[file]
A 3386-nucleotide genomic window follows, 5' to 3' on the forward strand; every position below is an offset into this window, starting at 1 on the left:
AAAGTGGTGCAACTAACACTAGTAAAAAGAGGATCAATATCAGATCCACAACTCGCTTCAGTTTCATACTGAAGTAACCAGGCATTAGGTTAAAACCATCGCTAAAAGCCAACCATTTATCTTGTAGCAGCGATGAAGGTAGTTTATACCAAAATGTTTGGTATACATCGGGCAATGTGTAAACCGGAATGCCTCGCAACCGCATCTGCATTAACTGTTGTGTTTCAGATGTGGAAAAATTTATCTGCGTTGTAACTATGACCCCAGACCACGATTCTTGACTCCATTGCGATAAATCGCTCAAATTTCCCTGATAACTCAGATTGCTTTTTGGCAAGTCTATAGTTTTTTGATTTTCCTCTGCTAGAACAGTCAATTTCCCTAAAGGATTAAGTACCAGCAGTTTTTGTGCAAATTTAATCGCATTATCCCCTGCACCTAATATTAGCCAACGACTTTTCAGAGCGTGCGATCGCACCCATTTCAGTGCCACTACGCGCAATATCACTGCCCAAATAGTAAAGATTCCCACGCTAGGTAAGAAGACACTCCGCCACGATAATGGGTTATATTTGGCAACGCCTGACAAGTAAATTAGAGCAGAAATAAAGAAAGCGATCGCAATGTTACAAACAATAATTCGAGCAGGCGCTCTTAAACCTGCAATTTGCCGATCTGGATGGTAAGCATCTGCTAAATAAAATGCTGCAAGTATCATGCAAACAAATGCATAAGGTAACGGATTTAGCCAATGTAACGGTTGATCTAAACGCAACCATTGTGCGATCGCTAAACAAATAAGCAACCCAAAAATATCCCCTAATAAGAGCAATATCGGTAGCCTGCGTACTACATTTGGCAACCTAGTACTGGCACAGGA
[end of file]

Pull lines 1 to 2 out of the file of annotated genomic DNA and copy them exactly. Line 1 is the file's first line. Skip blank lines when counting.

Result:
A 3386-nucleotide genomic window follows, 5' to 3' on the forward strand; every position below is an offset into this window, starting at 1 on the left:
AAAGTGGTGCAACTAACACTAGTAAAAAGAGGATCAATATCAGATCCACAACTCGCTTCAGTTTCATACTGAAGTAACCAGGCATTAGGTTAAAACCATCGCTAAAAGCCAACCATTTATCTTGTAGCAGCGATGAAGGTAGTTTATACCAAAATGTTTGGTATACATCGGGCAATGTGTAAACCGGAATGCCTCGCAACCGCATCTGCATTAACTGTTGTGTTTCAGATGTGGAAAAATTTATCTGCGTTGTAACTATGACCCCAGACCACGATTCTTGACTCCATTGCGATAAATCGCTCAAATTTCCCTGATAACTCAGATTGCTTTTTGGCAAGTCTATAGTTTTTTGATTTTCCTCTGCTAGAACAGTCAATTTCCCTAAAGGATTAAGTACCAGCAGTTTTTGTGCAAATTTAATCGCATTATCCCCTGCACCTAATATTAGCCAACGACTTTTCAGAGCGTGCGATCGCACCCATTTCAGTGCCACTACGCGCAATATCACTGCCCAAATAGTAAAGATTCCCACGCTAGGTAAGAAGACACTCCGCCACGATAATGGGTTATATTTGGCAACGCCTGACAAGTAAATTAGAGCAGAAATAAAGAAAGCGATCGCAATGTTACAAACAATAATTCGAGCAGGCGCTCTTAAACCTGCAATTTGCCGATCTGGATGGTAAGCATCTGCTAAATAAAATGCTGCAAGTATCATGCAAACAAATGCATAAGGTAACGGATTTAGCCAATGTAACGGTTGATCTAAACGCAACCATTGTGCGATCGCTAAACAAATAAGCAACCCAAAAATATCCCCTAATAAGAGCAATATCGGTAGCCTGCGTACTACATTTGGCAACCTAGTACTGGCACAGGA